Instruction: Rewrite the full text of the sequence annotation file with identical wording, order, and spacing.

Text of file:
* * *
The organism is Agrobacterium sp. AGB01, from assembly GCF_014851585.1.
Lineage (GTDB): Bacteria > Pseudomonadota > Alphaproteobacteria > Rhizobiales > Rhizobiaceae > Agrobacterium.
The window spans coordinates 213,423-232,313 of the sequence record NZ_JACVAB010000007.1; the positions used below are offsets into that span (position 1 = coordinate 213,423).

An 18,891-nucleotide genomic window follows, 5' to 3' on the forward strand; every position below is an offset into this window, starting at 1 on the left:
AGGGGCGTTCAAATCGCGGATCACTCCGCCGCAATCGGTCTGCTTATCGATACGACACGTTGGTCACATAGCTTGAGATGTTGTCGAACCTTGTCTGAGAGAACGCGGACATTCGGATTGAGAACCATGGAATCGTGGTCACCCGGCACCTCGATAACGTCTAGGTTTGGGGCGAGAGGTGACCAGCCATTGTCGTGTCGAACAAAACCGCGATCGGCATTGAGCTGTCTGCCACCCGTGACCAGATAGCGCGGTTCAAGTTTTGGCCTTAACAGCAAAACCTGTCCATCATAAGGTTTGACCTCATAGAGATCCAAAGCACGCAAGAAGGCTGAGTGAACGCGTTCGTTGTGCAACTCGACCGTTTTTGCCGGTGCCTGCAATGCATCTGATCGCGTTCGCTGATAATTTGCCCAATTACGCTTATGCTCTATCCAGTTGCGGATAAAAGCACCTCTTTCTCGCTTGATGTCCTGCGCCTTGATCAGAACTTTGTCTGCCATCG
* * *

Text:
The organism is Agrobacterium sp. AGB01, from assembly GCF_014851585.1.
Lineage (GTDB): Bacteria > Pseudomonadota > Alphaproteobacteria > Rhizobiales > Rhizobiaceae > Agrobacterium.
The window spans coordinates 213,423-232,313 of the sequence record NZ_JACVAB010000007.1; the positions used below are offsets into that span (position 1 = coordinate 213,423).

An 18,891-nucleotide genomic window follows, 5' to 3' on the forward strand; every position below is an offset into this window, starting at 1 on the left:
AGGGGCGTTCAAATCGCGGATCACTCCGCCGCAATCGGTCTGCTTATCGATACGACACGTTGGTCACATAGCTTGAGATGTTGTCGAACCTTGTCTGAGAGAACGCGGACATTCGGATTGAGAACCATGGAATCGTGGTCACCCGGCACCTCGATAACGTCTAGGTTTGGGGCGAGAGGTGACCAGCCATTGTCGTGTCGAACAAAACCGCGATCGGCATTGAGCTGTCTGCCACCCGTGACCAGATAGCGCGGTTCAAGTTTTGGCCTTAACAGCAAAACCTGTCCATCATAAGGTTTGACCTCATAGAGATCCAAAGCACGCAAGAAGGCTGAGTGAACGCGTTCGTTGTGCAACTCGACCGTTTTTGCCGGTGCCTGCAATGCATCTGATCGCGTTCGCTGATAATTTGCCCAATTACGCTTATGCTCTATCCAGTTGCGGATAAAAGCACCTCTTTCTCGCTTGATGTCCTGCGCCTTGATCAGAACTTTGTCTGCCATCG